MMIP crisis: Senators hope to pass bills to look into missing and murdered Indigenous people
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SANTA FE, N.M. – New Mexico lawmakers are hoping they’ll be able to pass bills that would help address the crisis of missing and murdered Indigenous people. They want more resources and a special office to investigate these cases that aren’t getting enough attention.
Advocates for victims and families say this problem has gone on far too long, as far back as colonization.
In New Mexico, a MMIW Task Force found 91 unsolved cases for natives from 2014 to 2019.
"I believe there is a severe under-count of the actual number," said state Sen. Shannon Pinto.
"When you look at the national statistics that are in existence, New Mexico is number two in the country," said state Sen. Linda Lopez.
There are two bills now at the Roundhouse gaining steam, Senate Bill 12 and Senate Bill 13. Lopez and Pinto, both Democrat state senators, are sponsors of both.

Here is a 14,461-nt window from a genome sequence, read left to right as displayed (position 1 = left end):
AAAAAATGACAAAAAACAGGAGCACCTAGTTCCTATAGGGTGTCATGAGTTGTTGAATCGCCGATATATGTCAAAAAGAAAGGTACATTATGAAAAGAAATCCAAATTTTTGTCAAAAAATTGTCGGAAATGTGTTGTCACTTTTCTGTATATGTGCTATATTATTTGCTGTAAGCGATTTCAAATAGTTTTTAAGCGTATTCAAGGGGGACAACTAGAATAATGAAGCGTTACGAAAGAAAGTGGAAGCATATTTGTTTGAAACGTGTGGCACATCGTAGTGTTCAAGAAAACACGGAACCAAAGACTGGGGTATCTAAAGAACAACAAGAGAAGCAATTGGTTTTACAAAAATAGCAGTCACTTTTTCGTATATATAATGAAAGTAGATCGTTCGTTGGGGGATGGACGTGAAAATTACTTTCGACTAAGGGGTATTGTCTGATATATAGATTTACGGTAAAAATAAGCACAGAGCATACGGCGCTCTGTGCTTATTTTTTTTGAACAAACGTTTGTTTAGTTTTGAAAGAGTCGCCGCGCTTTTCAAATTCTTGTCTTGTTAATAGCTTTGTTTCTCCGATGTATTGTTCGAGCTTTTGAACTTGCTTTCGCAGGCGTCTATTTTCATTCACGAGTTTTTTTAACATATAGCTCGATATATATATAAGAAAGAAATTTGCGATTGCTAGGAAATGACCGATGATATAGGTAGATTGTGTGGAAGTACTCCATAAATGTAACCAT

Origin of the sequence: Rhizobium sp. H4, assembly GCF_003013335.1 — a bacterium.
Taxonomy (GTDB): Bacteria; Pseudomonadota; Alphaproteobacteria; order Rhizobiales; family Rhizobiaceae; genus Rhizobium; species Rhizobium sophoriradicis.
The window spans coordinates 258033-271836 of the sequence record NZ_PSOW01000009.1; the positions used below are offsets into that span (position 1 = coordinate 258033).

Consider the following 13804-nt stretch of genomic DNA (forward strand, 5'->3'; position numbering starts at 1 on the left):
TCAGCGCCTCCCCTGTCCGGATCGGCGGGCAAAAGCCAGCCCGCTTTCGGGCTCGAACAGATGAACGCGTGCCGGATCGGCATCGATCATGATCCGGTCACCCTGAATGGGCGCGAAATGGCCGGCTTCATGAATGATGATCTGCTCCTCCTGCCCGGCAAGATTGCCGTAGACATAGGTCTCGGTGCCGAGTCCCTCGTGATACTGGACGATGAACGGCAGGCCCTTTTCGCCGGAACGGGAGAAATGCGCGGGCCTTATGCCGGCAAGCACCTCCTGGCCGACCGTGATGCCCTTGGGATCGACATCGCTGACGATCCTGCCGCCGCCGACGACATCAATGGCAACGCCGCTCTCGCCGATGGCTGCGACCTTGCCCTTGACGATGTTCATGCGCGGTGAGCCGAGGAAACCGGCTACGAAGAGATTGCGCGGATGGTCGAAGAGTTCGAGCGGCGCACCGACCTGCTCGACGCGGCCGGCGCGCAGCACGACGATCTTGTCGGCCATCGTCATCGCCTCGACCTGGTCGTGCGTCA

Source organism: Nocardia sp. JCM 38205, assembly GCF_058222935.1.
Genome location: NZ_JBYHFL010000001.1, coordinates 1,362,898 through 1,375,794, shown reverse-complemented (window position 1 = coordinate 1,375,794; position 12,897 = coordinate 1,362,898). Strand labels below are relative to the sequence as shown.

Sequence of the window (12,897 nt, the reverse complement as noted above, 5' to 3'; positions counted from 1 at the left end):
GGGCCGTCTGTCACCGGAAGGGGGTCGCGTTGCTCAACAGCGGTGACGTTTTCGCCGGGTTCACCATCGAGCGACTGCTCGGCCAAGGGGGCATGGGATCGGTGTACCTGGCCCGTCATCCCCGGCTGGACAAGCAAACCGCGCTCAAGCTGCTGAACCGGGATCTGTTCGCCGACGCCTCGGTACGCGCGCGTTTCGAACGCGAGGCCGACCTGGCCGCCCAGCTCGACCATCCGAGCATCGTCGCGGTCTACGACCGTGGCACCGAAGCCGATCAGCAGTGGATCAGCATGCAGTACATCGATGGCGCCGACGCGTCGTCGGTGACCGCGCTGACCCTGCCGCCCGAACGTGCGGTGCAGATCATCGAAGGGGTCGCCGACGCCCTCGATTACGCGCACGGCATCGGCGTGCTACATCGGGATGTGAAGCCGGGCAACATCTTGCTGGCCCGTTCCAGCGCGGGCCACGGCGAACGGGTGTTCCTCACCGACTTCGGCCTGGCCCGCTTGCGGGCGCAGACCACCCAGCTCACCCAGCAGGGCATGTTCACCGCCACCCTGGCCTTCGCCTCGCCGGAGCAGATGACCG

Senate Bill 12 would create a missing Indigenous person specialist position in the Office of the Attorney General. That person would work with local, state, federal and tribal law enforcement agencies on these cases.
Senate Bill 13 would create a "Missing in New Mexico Event," every year, where public safety officials would share information on cases, gather statistics and release information to the media.
Sen. Lopez says there are disparities in the amount of attention given to missing Indigenous person cases compared to others. She pointed to the tragic national headlining case of Gabby Petito, who went missing last summer and was found murdered.
"Why is so much attention given to this one particular person when we have reported so many of our own Indigenous women and family members missing and no attention has been given," Lopez said.
The co-sponsors say there is support for both bills, but even if it doesn’t pass, the push for more resources won’t stop.